Currently, if healthcare practitioners are trying to determine how overweight a patient is, they use the Body Mass Index, or BMI.
Invented in the mid-1800s, the BMI is an international standard formula for establishing ideal body weight which involves dividing a person’s weight by the square of their height. The resulting number is then compared to those on a chart, which fall into the categories of Underweight, Normal, Overweight, Obese and Morbidly Obese. A group of international researchers, however, are proposing that the BMI be replaced with a more detailed system, the Body Volume Index, or BVI. Using a 3D white-light scanner, the BVI identifies where the fat is distributed on a patient’s body, and how that compares to what’s normal.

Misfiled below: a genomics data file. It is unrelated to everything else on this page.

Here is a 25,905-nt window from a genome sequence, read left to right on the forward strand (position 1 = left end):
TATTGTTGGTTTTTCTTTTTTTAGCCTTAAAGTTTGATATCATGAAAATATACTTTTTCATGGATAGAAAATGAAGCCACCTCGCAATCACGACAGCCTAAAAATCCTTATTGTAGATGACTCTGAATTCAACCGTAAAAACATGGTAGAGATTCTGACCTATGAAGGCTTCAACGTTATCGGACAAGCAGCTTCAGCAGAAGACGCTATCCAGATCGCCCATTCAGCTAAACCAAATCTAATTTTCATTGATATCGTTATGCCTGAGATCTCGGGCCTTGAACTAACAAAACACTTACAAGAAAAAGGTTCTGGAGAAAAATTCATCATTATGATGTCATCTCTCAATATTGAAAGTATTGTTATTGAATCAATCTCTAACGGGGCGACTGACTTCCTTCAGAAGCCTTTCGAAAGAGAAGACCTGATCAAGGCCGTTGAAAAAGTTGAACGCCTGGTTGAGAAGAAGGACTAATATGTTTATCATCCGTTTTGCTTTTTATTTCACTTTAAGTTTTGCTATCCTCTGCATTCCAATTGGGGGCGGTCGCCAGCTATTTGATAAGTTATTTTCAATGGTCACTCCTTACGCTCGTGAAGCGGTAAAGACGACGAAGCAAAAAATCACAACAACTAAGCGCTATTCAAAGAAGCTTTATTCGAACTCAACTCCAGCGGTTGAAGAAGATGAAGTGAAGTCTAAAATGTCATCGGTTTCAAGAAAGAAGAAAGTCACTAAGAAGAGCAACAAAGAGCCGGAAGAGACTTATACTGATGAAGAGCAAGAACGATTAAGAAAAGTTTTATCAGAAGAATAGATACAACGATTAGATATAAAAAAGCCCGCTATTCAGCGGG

After ten years of development, the BVI was officially launched earlier this month.
The system was designed by Select Research in Birmingham, England. Over 2,000 test subjects were scanned at collaborating research institutes in the UK, Europe and the U.S., to establish norms for fat deposition in various parts of the body – these norms allowed for age, gender, body shape and body composition.